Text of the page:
India’s foreign policy was deeply influenced by events following the commencement of the Korean War on June 25, 1950. Though India initially voted in favour of the UN Security Council resolution that permitted the US to enter the Korean War under the flag of the UN, India refused to provide military support and sent only a medical team on a humanitarian mission. India took the position that its objective was to localise the conflict and work towards bringing the violence to an end. When the ‘UN Forces’ approached the 38th Parallel, Nehru pleaded not to cross it particularly since China had forewarned that in such an event it would be forced to intervene on the side of North Korea in the war. However, the US invaded North Korea in early October 1950, forcing China to enter the war with ‘Chinese volunteers’ crossing the Yalu River into North Korea. Further, India opposed a UN resolution that declared the Peoples Republic of China an aggressor in the Korean War. India proceeded to play a significant role in proposing an Armistice which was accepted by the UN and the People’s Volunteer Army of China leading to the end of fighting on July 27, 1953. India was appointed to head the neutral-nations commission for repatriation of prisoners of war.


b) Peace Treaty with Japan

Hon. JR Jayewardene earned for Sri Lanka the undying affection and gratitude of Japan and the Japanese people for his magnanimous stand at the San Francisco Conference convened by the United States on September 8, 1951 to sign the peace treaty with Japan, when he called on the delegates to show compassion and understanding towards Japan and not to accept reparations from Japan quoting the Buddha’s noble words that ‘hatred ceases not by hatred but by love’. India too earned Japan’s friendship for refusing to attend the San Francisco Conference because of the US position that the provisions of the treaty were non-negotiable. India interpreted certain provisions of the Treaty as constituting limitations on Japanese sovereignty and national independence. India entered into a separate peace treaty with Japan on June 9, 1952 to give Japan a proper position of honor and equality among the community of free nations.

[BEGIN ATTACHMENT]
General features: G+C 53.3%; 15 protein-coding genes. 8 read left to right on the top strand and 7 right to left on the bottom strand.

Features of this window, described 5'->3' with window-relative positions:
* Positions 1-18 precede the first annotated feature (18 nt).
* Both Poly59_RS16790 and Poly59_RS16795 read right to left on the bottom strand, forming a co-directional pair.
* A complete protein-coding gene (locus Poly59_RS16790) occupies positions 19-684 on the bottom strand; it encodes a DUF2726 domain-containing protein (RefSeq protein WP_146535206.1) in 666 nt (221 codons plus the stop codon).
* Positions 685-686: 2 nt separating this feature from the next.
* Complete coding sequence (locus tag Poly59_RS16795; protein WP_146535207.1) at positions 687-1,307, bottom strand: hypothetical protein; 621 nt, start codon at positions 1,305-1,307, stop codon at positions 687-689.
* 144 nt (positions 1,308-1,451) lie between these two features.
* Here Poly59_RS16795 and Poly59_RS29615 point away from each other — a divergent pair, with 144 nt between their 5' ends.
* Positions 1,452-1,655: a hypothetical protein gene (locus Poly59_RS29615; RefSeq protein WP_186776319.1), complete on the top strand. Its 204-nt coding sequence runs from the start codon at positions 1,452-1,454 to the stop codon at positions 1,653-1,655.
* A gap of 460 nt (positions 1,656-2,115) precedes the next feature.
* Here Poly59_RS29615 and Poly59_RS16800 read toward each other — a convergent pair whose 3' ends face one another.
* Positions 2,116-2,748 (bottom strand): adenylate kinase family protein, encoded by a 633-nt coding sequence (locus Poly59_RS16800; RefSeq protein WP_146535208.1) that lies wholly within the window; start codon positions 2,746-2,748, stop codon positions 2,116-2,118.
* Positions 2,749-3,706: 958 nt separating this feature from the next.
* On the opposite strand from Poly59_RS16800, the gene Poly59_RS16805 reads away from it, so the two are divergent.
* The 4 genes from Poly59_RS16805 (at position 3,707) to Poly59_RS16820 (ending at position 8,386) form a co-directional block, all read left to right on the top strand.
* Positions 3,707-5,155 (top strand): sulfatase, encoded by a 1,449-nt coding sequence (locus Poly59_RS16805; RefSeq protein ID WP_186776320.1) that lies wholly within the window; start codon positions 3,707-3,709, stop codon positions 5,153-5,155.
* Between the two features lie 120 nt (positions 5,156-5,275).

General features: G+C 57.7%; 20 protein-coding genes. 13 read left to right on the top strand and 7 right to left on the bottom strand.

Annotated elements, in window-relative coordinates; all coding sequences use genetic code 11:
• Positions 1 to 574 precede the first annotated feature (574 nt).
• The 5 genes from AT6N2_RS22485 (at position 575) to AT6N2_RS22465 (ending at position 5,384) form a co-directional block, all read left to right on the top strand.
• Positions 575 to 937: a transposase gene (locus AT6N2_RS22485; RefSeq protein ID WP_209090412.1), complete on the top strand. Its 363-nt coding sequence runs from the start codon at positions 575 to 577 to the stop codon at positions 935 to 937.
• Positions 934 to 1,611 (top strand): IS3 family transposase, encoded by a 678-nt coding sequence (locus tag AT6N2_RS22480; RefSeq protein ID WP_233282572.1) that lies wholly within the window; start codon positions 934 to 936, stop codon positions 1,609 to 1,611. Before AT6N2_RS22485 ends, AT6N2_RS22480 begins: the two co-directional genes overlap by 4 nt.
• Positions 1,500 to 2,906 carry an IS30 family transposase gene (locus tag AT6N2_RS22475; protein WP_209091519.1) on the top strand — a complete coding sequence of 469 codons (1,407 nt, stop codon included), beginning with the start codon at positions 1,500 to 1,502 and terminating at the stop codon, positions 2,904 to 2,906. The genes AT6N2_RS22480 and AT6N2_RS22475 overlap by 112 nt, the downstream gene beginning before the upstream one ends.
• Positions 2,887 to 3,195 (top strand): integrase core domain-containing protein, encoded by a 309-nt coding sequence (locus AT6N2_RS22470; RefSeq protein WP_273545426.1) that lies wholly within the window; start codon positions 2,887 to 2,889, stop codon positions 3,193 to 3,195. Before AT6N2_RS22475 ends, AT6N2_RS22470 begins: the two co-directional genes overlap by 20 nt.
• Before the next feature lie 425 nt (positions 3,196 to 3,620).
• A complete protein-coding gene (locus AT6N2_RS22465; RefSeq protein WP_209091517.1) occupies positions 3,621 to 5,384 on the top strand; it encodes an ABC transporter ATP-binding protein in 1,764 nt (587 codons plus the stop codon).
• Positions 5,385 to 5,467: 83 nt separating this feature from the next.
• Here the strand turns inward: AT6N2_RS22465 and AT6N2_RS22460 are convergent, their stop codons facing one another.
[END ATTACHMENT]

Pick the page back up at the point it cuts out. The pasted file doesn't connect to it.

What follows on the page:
c) Justice Radha Binod Pal – the dissenting Indian

No foreigner is as venerated in Japan as Justice Radha Binod Pal who said ‘Not Guilty’ when the sentence of death was pronounced on former Japanese Prime Minister Tojo and 24 others for war crimes by all the other Judges at the end of the Tokyo Trials in 1948. Justice Pal charged that the War Crimes Trials of Japanese leaders were incapable of conducting a fair inquiry or delivering a just sentence because the entire process at these trials constituted a “sham employment of the legal process for the satisfaction of a thirst for revenge”


It is said that Hideki Tojo left a haiku (poem) in praise of Pal before walking to the gallows. Pal admired Pan-Asianism and viewed the proceedings of the non-impartial War Crimes Tribunal at Tokyo through that prism. On a visit to Japan in 1966 Pal remarked that he had been an admirer of Japan from a young age for being the only Asian nation that “stood up against the West.” To this day, Japan’s nationalist leaders and opinion builders regard Pal as a hero. 

The Emperor of Japan conferred on Pal the First Class of the Order of the Sacred Treasures, Japan’s greatest civilian honour, in 1966. Justice Pal’s dissenting judgment is frequently referred to by diplomats and political leaders in the context of Indo-Japanese friendship. In 2006, Indian Prime Minister Manmohan Singh, in a speech before the Japanese Parliament, said: “The principled judgment of Justice Radhabinod Pal after the War is remembered even today in Japan. These events reflect the depth of our friendship and the fact that we have stood by each other at critical moments in our history.”

such is the reverence for Pal that a monument dedicated to him stands on the grounds of the Yasukuni Shrine. There are only three Indians whom the Japanese revere - Lord Buddha, Mahatma Gandhi and Justice Radha Binod Pal. Perhaps they should consider adding the name of Netaji Subhas Chandra Bose to this illustrious list for enlisting the assistance of Japan to liberate India from colonial rule. 

(See, The Dissenting Indian by Pheroze Kharegat, Deccan Herald